What fees will I pay?
For services related to managing or advising on your investments, we generally charge you fees based on the amount of assets we manage or advise on your behalf. We charge those fees either each month or quarter, before or after services are rendered for the month or quarter. We will generally deduct our fees directly from your account. The more assets there are in your advisory account, the more you will pay in fees, and we may therefore have an incentive to encourage you to increase the assets we manage or advise on your behalf.
In addition to the fees we charge, other firms will also charge you fees and expenses in connection with the services we provide to you, which include brokerage commissions and other transaction costs; custodial fees; fees charged by independent managers (including any platform fees, manager fees, etc.); reporting charges; charges imposed directly by a mutual fund or ETF in a client’s account, as disclosed in the fund’s prospectus (e.g., fund management fees, distribution expenses, and other fund expenses); deferred sales charges; odd-lot differentials; transfer taxes; wire transfer and electronic fund fees; and other fees and taxes on brokerage accounts and securities transactions. You will pay fees and costs whether you make or lose money on your investments. Fees and costs will reduce any amount of money you make on your investments over time.
For financial planning advice, there is no additional fee when we are managing or advising on your investments.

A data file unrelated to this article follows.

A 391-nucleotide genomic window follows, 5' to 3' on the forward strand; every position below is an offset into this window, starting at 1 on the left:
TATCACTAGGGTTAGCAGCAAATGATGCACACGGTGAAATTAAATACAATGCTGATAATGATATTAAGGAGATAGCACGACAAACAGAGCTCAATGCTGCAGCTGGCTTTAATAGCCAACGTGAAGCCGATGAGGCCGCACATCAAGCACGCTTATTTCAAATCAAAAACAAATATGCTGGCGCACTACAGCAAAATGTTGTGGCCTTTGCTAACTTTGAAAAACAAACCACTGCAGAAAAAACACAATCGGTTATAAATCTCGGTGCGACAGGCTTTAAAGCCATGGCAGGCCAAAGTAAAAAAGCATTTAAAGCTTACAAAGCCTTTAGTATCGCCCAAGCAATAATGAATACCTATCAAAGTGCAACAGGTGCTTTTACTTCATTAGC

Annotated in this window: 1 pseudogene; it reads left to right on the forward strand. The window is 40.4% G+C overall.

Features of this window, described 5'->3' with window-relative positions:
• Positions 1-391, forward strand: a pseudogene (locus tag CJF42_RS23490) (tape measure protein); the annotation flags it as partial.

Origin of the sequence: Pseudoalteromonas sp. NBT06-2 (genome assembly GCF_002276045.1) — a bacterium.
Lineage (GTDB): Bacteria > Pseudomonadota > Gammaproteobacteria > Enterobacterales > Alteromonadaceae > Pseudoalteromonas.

Please make sure you understand what fees and costs you are paying. For more information about the fees and expenses you could pay in connection with our services, please review Item 5 of our disclosure brochure, which can be found at www.adviserinfo.sec.gov.
Conversation Starters: Here are some additional questions you can ask us about our fees:
- Help me understand how your fees and costs might affect my investments. If I give you $10,000 to invest, how much will go to fees and costs, and how much will be invested for me?
What are your legal obligations to me when acting as my investment adviser? How else does your firm make money, and what conflicts of interest do you have?
When we act as your investment adviser, we have to act in your best interest and not put our interest ahead of yours. At the same time, the way we make money creates some conflicts with your interests. You should understand and ask us about these conflicts because they can affect the investment advice we provide you. For instance, certain services or investments we recommend generate more income for us or our employees, which creates an incentive to recommend such services or investments to you. For example, the Firm’s principal, Dan Mason, is a licensed insurance agent who sells licensed insurance products for a commission, so he has an incentive to recommend insurance products to you to increase his compensation.
Conversation Starters: Here are some additional questions you can ask us about the conflicts of interest we face:
- How might your conflicts of interest affect me, and how will you address them?
For more information about the conflicts of interest we face when rendering services to you, please visit www.adviserinfo.sec.gov.
How do your financial professionals make money?
Dan Mason, who is the sole advisory professional, is compensated based on the revenues generated by the Firm.